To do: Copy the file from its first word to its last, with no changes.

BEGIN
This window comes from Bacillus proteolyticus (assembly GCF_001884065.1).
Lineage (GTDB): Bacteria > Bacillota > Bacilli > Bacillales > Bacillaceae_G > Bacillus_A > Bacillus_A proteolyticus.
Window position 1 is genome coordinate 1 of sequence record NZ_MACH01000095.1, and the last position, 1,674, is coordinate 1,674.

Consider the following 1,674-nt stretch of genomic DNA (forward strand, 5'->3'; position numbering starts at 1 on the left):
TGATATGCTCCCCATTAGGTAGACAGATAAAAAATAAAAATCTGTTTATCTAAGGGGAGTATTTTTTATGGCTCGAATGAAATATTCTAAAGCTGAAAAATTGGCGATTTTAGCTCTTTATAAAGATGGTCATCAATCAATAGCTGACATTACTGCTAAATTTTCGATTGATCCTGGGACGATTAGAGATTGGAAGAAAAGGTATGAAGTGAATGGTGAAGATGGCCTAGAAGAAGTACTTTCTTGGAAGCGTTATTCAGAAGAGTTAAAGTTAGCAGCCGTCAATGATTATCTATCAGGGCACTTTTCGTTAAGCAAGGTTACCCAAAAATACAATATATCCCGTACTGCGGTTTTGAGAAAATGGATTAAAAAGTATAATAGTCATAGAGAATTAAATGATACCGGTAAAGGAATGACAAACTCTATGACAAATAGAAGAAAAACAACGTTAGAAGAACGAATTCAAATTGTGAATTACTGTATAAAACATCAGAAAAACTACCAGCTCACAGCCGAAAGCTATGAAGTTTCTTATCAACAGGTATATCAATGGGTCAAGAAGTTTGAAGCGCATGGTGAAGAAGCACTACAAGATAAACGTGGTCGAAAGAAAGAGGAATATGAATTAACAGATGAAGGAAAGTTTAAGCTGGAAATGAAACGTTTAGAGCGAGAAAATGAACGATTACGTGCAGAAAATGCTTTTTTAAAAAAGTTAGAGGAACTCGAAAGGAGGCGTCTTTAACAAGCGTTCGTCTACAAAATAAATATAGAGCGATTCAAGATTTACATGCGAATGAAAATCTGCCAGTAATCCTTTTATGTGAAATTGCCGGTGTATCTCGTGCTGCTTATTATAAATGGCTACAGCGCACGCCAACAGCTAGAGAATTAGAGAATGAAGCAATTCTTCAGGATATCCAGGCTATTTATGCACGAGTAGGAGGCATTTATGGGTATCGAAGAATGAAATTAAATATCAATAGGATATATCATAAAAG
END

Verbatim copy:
This window comes from Bacillus proteolyticus (assembly GCF_001884065.1).
Lineage (GTDB): Bacteria > Bacillota > Bacilli > Bacillales > Bacillaceae_G > Bacillus_A > Bacillus_A proteolyticus.
Window position 1 is genome coordinate 1 of sequence record NZ_MACH01000095.1, and the last position, 1,674, is coordinate 1,674.

Consider the following 1,674-nt stretch of genomic DNA (forward strand, 5'->3'; position numbering starts at 1 on the left):
TGATATGCTCCCCATTAGGTAGACAGATAAAAAATAAAAATCTGTTTATCTAAGGGGAGTATTTTTTATGGCTCGAATGAAATATTCTAAAGCTGAAAAATTGGCGATTTTAGCTCTTTATAAAGATGGTCATCAATCAATAGCTGACATTACTGCTAAATTTTCGATTGATCCTGGGACGATTAGAGATTGGAAGAAAAGGTATGAAGTGAATGGTGAAGATGGCCTAGAAGAAGTACTTTCTTGGAAGCGTTATTCAGAAGAGTTAAAGTTAGCAGCCGTCAATGATTATCTATCAGGGCACTTTTCGTTAAGCAAGGTTACCCAAAAATACAATATATCCCGTACTGCGGTTTTGAGAAAATGGATTAAAAAGTATAATAGTCATAGAGAATTAAATGATACCGGTAAAGGAATGACAAACTCTATGACAAATAGAAGAAAAACAACGTTAGAAGAACGAATTCAAATTGTGAATTACTGTATAAAACATCAGAAAAACTACCAGCTCACAGCCGAAAGCTATGAAGTTTCTTATCAACAGGTATATCAATGGGTCAAGAAGTTTGAAGCGCATGGTGAAGAAGCACTACAAGATAAACGTGGTCGAAAGAAAGAGGAATATGAATTAACAGATGAAGGAAAGTTTAAGCTGGAAATGAAACGTTTAGAGCGAGAAAATGAACGATTACGTGCAGAAAATGCTTTTTTAAAAAAGTTAGAGGAACTCGAAAGGAGGCGTCTTTAACAAGCGTTCGTCTACAAAATAAATATAGAGCGATTCAAGATTTACATGCGAATGAAAATCTGCCAGTAATCCTTTTATGTGAAATTGCCGGTGTATCTCGTGCTGCTTATTATAAATGGCTACAGCGCACGCCAACAGCTAGAGAATTAGAGAATGAAGCAATTCTTCAGGATATCCAGGCTATTTATGCACGAGTAGGAGGCATTTATGGGTATCGAAGAATGAAATTAAATATCAATAGGATATATCATAAAAG